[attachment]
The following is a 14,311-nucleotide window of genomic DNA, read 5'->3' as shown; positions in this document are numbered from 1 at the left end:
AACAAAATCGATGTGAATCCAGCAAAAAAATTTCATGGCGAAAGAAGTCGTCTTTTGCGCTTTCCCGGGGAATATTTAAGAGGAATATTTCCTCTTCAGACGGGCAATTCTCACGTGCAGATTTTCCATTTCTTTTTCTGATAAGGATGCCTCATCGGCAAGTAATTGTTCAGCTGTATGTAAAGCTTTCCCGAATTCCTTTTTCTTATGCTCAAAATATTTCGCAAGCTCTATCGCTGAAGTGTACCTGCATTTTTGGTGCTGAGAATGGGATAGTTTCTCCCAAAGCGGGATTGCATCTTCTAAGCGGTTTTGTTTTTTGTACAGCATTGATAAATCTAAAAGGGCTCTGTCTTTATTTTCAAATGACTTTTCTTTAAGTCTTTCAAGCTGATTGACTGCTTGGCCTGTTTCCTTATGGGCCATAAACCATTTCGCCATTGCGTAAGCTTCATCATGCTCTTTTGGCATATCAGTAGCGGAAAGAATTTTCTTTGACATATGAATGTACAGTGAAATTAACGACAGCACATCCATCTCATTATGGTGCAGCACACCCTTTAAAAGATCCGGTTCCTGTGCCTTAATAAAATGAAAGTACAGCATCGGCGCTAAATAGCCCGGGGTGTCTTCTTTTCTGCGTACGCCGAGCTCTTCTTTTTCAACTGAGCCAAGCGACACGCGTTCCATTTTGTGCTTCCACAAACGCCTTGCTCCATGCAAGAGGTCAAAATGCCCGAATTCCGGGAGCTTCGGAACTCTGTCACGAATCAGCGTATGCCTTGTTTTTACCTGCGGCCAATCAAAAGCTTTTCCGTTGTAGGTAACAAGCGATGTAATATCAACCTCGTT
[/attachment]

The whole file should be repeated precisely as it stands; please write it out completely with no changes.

The following is a 14,311-nucleotide window of genomic DNA, read 5'->3' as shown; positions in this document are numbered from 1 at the left end:
AACAAAATCGATGTGAATCCAGCAAAAAAATTTCATGGCGAAAGAAGTCGTCTTTTGCGCTTTCCCGGGGAATATTTAAGAGGAATATTTCCTCTTCAGACGGGCAATTCTCACGTGCAGATTTTCCATTTCTTTTTCTGATAAGGATGCCTCATCGGCAAGTAATTGTTCAGCTGTATGTAAAGCTTTCCCGAATTCCTTTTTCTTATGCTCAAAATATTTCGCAAGCTCTATCGCTGAAGTGTACCTGCATTTTTGGTGCTGAGAATGGGATAGTTTCTCCCAAAGCGGGATTGCATCTTCTAAGCGGTTTTGTTTTTTGTACAGCATTGATAAATCTAAAAGGGCTCTGTCTTTATTTTCAAATGACTTTTCTTTAAGTCTTTCAAGCTGATTGACTGCTTGGCCTGTTTCCTTATGGGCCATAAACCATTTCGCCATTGCGTAAGCTTCATCATGCTCTTTTGGCATATCAGTAGCGGAAAGAATTTTCTTTGACATATGAATGTACAGTGAAATTAACGACAGCACATCCATCTCATTATGGTGCAGCACACCCTTTAAAAGATCCGGTTCCTGTGCCTTAATAAAATGAAAGTACAGCATCGGCGCTAAATAGCCCGGGGTGTCTTCTTTTCTGCGTACGCCGAGCTCTTCTTTTTCAACTGAGCCAAGCGACACGCGTTCCATTTTGTGCTTCCACAAACGCCTTGCTCCATGCAAGAGGTCAAAATGCCCGAATTCCGGGAGCTTCGGAACTCTGTCACGAATCAGCGTATGCCTTGTTTTTACCTGCGGCCAATCAAAAGCTTTTCCGTTGTAGGTAACAAGCGATGTAATATCAACCTCGTT